The LAPD takes sidewalk chalk very seriously. Seriously enough to send 140 riot police to forcibly stop an Occupy LA group from drawing on the sidewalk during LA Artwalk.“They were vandalizing the sidewalk and privately owned buildings writing in chalk. The city attorney – this is something they prosecute. It is a misdemeanor and sometimes it can be a felony,” the LAPD's Norma Eisenman told KPCC.19 people were arrested after the police attacked the Chalk Walk demonstration with batons, rubber bullets, and tear gas.
Tag Archives | Los Angeles
After reading the myriad racist comments on CNN’s story about Rodney King’s death, I feel a bit of pertinent info should not be flushed down the memory hole. King wasn’t the only one beaten that night, as many police brutality apologists (none of whom have ever driven over the speed limit, of course) like to claim, but the two passengers of King’s car were too.
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The testimony of a passenger in Rodney King’s car that he, too, was beaten by police takes on new significance since the acquittal of four officers.
Bryant Allen testified during the officers’ trial that he was “kicked and stomped” as he lay on the ground outside King’s car, but neither the defense nor prosecutors followed up on his brief statement. On Monday’s “Montel Williams Show,” a syndicated television talk show, Bryant said: “I was stomped once and I was kicked twice.”…
On the show, he said he told police and prosecutors what happened to him soon after the March 3, 1991, videotaped beating of King.
Gelatobaby‘s Alyssa Walker went on an unmissable clandestine urban exploration tour — through the abandoned subway system nestled below L.A., revealing an uninhabited sub-city filled with strange sights:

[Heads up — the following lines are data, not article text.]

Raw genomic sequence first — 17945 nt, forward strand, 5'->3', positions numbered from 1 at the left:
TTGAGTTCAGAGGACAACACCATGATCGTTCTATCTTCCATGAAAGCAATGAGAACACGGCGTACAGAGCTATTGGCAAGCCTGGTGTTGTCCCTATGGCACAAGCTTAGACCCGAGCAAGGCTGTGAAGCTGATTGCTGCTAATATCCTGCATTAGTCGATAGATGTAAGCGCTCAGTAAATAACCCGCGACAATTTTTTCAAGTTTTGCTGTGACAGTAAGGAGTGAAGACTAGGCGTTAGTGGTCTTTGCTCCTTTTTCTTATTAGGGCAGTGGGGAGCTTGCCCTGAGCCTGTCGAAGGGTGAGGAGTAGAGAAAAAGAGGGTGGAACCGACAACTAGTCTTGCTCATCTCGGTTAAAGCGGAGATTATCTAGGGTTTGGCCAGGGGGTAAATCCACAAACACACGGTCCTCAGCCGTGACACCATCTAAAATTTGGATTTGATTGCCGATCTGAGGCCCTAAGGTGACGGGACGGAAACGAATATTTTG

Behold the Subway Terminal Building, hidden in plain sight in the middle of downtown LA, where at one point during the 1940′s over 65,000 riders were shuffling down into the depths of Los Angeles to board a train which traveled beneath the busy streets. We found ourselves in a vast, pillared space that, even with the tracks and trains removed, felt very much like a subway station. We did reach the end, where there was, of course, graffiti. After being used as a fallout shelter, the tunnel was sealed in the 1960s.
The Los Angeles Times reports on a recipe for trouble, with ambitious developers packing the elderly into one of Los Angeles’ most haunted grounds:
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Historic — and some say haunted — Linda Vista Community Hospital that has been closed for two decades is set to be converted into apartments for low-income seniors in a $40-million makeover. The original hospital opened in 1905. It was razed and rebuilt on the same site in the mid-1920s.
Visitors come across stray medical equipment such as dusty baby incubators and gleaming stainless steel autopsy tables. A corner of the basement holds what appears to be a cluster of jail cells. “People tell me it’s the most haunted place in L.A.,” said Maurice Ramirez, executive vice president of Amcal.
Caretaker Francis Kortekaas acknowledged a couple of incidents he can’t explain. In the dimly lighted underground level housing the operating rooms, Kortekaas said he once saw the water turn on when he approached a sink where doctors scrubbed before surgery.
In a nightmarish scenario from the future, technology ostensibly created to spy on our “enemies” is now being turned against us by the most nefarious of forces — real estate brokers. The Los Angeles Times reveals:
The Los Angeles Police Department is warning real estate agents not to use images of properties taken from unmanned aircraft, saying the flying drones pose a potential safety hazard and could violate federal aviation policy.